"A very low cost index is going to beat a majority of the amateur managed money or professionally managed money. The gross performance [of a hedge fund] may be reasonably decent, but the fees will eat up a significant percentage of the returns. You'll pay lots of fees to people who do well, and lots of fees to people who do not do so well."

Bet $1million that index-tracker fund will outperform hedge-funds over 10-years

reported in Daily Telegraph 04 February 2015, by Richard Evans

The cheap tracker funds that anyone can buy will make you more money than hedge funds available only to the seriously wealthy, according to Warren Buffett.
And the world's most famous investor has put his money where his mouth is.
In 2008 he entered into a bet with an American asset management firm that the main US stock market index, the S&P 500, would outperform a group of five hedge funds over a 10-year period.
The results of the seventh year of the bet have just been announced - and Mr Buffett, and the humble index tracking fund, are decisively in the lead.
In 2014 the S&P 500 tracker fund chosen to represent the index in the bet rose by 13.6pc. The average gain for the hedge funds was just 5.6pc, according to Fortune magazine, which has been monitoring the bet annually.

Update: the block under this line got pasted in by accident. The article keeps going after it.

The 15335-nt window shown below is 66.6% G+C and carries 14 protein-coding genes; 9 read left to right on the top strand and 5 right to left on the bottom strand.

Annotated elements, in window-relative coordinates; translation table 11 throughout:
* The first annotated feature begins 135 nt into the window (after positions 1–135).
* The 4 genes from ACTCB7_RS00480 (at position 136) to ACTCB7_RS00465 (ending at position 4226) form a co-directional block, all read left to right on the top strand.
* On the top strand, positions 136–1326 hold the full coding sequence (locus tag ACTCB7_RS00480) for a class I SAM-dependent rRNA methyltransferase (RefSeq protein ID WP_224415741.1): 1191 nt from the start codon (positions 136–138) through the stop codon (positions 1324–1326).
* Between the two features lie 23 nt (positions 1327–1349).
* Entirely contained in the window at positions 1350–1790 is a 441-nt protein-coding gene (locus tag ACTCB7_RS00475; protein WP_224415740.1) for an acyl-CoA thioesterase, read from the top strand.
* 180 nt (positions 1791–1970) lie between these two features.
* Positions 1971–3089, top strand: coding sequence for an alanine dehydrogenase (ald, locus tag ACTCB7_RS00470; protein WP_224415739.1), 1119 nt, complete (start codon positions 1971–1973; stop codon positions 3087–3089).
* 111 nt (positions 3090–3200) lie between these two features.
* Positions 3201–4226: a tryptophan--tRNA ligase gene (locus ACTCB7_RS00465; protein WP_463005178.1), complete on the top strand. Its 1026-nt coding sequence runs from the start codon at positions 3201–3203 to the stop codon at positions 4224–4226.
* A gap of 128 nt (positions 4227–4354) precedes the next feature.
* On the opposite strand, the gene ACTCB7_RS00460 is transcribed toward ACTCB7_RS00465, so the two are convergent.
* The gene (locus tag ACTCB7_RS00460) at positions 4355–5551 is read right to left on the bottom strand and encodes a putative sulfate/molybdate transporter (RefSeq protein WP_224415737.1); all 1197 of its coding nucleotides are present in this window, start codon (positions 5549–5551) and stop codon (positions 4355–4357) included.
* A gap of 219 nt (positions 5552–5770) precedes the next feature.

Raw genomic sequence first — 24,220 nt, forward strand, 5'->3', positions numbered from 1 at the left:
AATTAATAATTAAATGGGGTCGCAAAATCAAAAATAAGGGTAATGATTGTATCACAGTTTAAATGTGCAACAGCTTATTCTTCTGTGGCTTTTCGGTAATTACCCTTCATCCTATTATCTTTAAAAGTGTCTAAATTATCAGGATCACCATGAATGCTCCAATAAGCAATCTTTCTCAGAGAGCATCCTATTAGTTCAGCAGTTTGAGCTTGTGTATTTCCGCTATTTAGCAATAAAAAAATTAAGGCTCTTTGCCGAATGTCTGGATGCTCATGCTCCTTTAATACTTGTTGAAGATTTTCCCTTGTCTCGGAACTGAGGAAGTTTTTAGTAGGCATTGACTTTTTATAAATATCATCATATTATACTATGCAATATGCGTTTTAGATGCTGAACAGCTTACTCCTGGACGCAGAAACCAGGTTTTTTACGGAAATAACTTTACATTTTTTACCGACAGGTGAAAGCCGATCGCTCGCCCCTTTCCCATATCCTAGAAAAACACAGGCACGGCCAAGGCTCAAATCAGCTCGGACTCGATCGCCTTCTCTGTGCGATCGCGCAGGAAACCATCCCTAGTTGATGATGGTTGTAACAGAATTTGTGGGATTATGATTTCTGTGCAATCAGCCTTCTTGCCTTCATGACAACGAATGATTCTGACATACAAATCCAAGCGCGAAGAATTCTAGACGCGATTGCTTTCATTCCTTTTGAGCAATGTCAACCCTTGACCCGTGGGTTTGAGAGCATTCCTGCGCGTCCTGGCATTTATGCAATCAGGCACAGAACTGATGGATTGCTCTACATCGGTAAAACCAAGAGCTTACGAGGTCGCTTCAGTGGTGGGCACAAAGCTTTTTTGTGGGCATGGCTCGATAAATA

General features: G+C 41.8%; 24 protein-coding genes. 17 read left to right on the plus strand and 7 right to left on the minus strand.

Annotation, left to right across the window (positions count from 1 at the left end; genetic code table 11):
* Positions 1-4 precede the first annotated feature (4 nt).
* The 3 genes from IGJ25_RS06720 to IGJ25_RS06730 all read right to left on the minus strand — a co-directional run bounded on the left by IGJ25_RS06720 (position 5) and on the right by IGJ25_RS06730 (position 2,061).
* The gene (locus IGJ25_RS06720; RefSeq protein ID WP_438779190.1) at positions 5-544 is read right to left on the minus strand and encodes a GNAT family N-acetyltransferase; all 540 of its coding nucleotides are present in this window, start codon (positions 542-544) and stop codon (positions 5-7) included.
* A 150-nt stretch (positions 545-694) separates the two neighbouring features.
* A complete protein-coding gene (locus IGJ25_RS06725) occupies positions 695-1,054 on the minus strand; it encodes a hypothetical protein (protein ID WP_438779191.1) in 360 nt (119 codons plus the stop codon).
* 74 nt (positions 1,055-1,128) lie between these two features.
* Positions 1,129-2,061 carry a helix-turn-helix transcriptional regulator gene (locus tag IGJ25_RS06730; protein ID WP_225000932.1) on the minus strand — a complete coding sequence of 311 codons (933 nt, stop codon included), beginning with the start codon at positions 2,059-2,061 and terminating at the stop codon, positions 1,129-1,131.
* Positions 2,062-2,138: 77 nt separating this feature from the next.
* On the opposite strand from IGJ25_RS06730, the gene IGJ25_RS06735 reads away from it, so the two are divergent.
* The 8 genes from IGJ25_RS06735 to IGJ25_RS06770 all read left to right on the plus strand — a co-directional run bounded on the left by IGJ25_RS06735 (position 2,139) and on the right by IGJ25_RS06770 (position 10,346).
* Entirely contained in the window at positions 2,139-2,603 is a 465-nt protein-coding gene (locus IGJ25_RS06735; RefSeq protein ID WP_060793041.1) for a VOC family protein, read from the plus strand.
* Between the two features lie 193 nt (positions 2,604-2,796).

Since the bet was taken out, the index fund has risen by 63.5pc. The hedge funds, which were picked by Protege Partners, a New York money manager, are up by about 20pc (the exact figure is not known because not all the hedge funds have yet reported their figures).
The tracker has beaten the hedge funds in each of the past six years. Only in the first year of the bet did the hedge funds 'win', falling by 24pc amid the turmoil of the financial crisis against 37pc for the tracker.
Whoever loses the bet at the end of the 10 years has to pay at least $1m to a charity chosen by the winner.
Even the hedge fund champions now concede that Mr Buffett is likely to win the wager, saying that only a severe fall in the stock market could see the hedge funds back in the running.

reported in www.moneyobserver.com 04 January 2018, by Kyle Caldwell

Warren Buffett comfortably won the wager. The tracker fund he chose, a low-cost Vanguard S&P 500 index fund, delivered an annual average return of 7.1pc. In contrast the basket of hedge funds selected by Protege Partners produced an annual average return of 2.2pc.